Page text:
Nasalization as a Repair for Voiced Obstruent Codas in Noon

John Merrill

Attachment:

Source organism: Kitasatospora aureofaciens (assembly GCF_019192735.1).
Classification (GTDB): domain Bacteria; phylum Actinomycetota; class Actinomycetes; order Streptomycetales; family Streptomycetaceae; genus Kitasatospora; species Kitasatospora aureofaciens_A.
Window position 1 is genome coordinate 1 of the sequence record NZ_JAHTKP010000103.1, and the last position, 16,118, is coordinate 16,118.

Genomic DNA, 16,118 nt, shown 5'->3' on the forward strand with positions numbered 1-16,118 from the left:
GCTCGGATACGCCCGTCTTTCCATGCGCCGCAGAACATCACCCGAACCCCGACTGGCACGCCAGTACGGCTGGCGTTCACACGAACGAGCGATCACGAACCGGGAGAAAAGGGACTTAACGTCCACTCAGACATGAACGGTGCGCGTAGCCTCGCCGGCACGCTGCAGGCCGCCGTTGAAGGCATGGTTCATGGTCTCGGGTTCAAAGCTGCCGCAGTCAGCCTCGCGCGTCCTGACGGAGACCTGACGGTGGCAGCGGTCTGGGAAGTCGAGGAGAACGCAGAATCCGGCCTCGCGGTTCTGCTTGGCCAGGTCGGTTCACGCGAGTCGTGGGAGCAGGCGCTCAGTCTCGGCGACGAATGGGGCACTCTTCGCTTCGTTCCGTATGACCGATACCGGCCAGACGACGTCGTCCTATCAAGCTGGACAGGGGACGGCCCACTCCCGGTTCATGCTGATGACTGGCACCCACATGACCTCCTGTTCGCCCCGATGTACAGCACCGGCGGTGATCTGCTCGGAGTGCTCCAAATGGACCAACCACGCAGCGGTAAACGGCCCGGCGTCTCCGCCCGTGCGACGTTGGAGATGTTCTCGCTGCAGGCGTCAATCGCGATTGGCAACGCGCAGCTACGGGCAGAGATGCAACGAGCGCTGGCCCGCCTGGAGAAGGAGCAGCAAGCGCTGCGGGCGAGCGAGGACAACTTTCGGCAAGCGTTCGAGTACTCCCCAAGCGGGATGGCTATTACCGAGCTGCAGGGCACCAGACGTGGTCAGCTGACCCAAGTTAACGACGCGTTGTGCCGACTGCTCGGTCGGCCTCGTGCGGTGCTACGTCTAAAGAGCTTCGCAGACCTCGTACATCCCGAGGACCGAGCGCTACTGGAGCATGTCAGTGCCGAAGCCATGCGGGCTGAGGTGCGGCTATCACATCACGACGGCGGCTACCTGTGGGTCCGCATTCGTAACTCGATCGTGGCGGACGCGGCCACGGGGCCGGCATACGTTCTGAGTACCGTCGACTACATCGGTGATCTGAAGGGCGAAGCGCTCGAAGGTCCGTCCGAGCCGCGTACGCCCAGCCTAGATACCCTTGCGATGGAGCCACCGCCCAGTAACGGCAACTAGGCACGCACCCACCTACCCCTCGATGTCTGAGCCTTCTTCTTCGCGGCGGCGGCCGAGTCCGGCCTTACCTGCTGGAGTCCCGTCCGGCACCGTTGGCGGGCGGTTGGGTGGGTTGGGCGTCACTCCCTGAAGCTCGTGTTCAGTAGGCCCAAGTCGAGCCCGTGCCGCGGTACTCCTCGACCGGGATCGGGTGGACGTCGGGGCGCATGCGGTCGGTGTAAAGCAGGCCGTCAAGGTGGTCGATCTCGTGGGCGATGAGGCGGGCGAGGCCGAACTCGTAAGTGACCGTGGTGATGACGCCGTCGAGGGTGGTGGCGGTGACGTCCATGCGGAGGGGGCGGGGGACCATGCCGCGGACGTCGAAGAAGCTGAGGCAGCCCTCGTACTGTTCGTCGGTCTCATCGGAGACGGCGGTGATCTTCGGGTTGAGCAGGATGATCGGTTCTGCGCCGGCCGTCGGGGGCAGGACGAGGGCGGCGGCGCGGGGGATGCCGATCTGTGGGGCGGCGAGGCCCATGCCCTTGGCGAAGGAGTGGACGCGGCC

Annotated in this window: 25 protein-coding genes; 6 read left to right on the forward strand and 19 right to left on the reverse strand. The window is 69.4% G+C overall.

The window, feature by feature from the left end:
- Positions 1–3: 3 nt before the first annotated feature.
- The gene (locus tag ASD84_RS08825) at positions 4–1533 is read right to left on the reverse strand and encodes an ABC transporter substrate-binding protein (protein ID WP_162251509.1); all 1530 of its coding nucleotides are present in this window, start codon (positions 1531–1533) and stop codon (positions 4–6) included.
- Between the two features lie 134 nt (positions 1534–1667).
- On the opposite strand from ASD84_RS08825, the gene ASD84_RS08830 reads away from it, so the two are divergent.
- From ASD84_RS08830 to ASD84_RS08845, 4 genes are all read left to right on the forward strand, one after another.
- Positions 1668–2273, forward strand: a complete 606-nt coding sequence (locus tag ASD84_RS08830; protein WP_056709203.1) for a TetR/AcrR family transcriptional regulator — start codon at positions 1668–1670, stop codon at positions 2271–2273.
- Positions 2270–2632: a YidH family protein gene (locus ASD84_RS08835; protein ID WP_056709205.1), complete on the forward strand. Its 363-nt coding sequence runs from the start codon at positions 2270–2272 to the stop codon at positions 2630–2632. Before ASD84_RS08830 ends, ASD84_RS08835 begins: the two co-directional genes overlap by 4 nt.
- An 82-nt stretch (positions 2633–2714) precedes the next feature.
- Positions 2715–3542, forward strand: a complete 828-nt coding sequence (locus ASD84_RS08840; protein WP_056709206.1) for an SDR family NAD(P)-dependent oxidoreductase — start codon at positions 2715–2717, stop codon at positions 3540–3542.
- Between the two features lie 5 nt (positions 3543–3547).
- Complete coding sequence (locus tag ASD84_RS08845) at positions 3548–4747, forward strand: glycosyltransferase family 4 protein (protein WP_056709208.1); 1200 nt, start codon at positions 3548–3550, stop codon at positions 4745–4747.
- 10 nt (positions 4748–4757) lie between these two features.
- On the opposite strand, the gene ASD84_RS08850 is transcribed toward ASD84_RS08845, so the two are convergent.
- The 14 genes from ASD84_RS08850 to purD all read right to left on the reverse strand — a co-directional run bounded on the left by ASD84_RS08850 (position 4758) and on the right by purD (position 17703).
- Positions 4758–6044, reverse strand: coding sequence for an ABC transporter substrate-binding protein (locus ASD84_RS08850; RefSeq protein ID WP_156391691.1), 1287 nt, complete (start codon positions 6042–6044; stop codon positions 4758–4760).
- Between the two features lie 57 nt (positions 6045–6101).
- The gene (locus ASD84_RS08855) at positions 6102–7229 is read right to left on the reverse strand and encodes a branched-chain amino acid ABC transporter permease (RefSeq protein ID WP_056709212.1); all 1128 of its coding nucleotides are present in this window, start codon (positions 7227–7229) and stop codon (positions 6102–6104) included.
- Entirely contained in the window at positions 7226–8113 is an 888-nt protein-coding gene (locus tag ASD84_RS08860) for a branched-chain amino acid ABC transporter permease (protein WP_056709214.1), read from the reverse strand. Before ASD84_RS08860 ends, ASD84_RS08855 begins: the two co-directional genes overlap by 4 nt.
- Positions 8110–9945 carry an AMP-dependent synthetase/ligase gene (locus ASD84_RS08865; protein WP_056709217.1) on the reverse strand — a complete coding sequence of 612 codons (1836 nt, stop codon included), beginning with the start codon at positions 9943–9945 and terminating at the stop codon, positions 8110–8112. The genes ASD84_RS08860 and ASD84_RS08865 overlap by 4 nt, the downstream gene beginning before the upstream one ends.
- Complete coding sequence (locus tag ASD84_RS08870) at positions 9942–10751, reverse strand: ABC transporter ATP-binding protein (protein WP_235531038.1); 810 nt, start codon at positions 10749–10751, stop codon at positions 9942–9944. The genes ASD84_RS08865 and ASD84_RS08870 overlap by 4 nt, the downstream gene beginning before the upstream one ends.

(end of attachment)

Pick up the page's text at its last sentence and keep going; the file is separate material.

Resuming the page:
The Senegalese language Noon exhibits a pattern by which the voiced stop phonemes /b, d, ɟ, g/ surface as nasals [m, n ɲ, ŋ] in coda position, undergoing complete neutralization with /m, n, ɲ, ŋ/. This allophonic alternation can be seen as a repair to the cross-linguistic constraint against voiced obstruents in coda position. However, the only otherwise attested repair to this marked structure is devoicing. Why should devoicing be so overwhelmingly preferred to other logical alternatives such as nasalization or gliding? Steriade (2008) answers this question with reference to her P-Map hypothesis, arguing that a [b~p] alternation is preferred because the perceptual distance between these sounds is less in this environment than between [b] and [m]; in essence, the synchronic system prefers a repair that changes a sound as little as possible, as determined by perceptual distinctness. The Noon facts are a clear counter-example to this prediction, and challenge any answer to the above question which requires synchronic systems to prefer the most "phonetically natural" repair.

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